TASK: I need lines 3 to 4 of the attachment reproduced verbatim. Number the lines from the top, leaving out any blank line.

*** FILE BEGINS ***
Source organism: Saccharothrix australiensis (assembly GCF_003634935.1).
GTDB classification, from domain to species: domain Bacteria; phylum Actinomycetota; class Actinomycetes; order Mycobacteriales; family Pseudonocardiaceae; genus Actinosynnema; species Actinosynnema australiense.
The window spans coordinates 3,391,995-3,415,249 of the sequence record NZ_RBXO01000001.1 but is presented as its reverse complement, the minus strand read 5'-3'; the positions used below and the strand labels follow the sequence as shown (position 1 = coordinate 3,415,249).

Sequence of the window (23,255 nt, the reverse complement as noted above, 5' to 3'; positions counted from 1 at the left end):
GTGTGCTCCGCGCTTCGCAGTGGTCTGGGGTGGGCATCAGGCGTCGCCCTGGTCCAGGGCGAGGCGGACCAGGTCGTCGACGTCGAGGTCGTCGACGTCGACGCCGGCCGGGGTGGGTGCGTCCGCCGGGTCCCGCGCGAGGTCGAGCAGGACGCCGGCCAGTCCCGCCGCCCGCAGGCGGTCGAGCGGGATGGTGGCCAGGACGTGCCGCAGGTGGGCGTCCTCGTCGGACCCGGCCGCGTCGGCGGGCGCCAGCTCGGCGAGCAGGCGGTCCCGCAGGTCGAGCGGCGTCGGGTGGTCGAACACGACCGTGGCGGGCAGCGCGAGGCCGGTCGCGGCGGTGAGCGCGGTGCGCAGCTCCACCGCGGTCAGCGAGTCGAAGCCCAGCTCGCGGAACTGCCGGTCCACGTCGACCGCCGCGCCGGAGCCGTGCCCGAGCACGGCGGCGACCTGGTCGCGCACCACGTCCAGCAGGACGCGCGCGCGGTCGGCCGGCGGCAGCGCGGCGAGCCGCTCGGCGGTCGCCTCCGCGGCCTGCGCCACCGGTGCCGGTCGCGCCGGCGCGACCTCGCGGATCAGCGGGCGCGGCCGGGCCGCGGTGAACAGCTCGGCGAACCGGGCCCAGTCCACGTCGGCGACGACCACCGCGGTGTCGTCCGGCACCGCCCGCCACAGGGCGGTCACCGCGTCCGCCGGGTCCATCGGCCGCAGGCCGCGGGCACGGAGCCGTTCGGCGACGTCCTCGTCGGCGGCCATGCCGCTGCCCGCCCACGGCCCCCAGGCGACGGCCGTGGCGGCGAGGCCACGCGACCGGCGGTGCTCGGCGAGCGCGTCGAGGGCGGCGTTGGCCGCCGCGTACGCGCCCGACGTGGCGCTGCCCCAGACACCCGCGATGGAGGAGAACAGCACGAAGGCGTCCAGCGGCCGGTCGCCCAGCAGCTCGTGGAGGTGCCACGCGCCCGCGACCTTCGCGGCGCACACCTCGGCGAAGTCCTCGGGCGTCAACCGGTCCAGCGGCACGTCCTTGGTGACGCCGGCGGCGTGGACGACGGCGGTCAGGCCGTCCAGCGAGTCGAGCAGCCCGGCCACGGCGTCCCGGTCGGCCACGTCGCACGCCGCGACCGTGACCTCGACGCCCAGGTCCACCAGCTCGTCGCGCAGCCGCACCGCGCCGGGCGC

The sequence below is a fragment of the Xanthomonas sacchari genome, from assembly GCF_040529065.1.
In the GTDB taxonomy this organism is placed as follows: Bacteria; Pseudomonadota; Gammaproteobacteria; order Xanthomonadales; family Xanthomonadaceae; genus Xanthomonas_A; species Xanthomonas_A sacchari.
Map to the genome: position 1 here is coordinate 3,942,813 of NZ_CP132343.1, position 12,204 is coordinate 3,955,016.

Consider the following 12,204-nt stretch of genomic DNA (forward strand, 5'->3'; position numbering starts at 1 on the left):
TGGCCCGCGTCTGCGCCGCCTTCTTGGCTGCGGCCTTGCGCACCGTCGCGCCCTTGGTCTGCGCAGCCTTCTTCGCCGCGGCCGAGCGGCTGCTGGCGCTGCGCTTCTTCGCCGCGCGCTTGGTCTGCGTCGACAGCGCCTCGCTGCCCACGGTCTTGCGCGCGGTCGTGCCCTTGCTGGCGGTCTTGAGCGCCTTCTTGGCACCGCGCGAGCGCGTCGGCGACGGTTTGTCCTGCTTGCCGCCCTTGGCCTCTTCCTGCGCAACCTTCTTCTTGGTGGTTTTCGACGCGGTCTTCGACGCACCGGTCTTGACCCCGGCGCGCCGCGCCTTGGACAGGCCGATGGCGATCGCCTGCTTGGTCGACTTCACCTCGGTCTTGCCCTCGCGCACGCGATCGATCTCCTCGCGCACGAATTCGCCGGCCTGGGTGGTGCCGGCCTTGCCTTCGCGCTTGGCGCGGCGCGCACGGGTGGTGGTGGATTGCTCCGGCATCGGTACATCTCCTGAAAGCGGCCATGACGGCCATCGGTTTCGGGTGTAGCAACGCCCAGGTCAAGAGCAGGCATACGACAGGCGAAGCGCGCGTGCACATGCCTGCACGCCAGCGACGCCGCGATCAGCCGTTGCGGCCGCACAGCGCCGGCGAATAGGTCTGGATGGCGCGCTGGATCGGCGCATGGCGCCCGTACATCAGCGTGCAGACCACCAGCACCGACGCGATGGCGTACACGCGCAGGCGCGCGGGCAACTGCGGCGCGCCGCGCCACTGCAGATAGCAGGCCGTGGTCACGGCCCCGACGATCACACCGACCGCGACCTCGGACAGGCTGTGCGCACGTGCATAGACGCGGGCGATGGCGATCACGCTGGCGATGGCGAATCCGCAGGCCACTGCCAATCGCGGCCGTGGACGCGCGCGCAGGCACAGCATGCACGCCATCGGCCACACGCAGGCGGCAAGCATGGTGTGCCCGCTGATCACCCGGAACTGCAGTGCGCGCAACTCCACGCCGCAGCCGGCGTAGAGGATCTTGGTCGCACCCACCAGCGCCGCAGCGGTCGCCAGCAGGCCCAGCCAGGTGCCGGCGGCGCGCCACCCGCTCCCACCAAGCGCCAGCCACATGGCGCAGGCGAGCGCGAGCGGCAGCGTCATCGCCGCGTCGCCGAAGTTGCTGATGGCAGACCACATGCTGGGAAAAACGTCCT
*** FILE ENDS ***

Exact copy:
The window spans coordinates 3,391,995-3,415,249 of the sequence record NZ_RBXO01000001.1 but is presented as its reverse complement, the minus strand read 5'-3'; the positions used below and the strand labels follow the sequence as shown (position 1 = coordinate 3,415,249).

Sequence of the window (23,255 nt, the reverse complement as noted above, 5' to 3'; positions counted from 1 at the left end):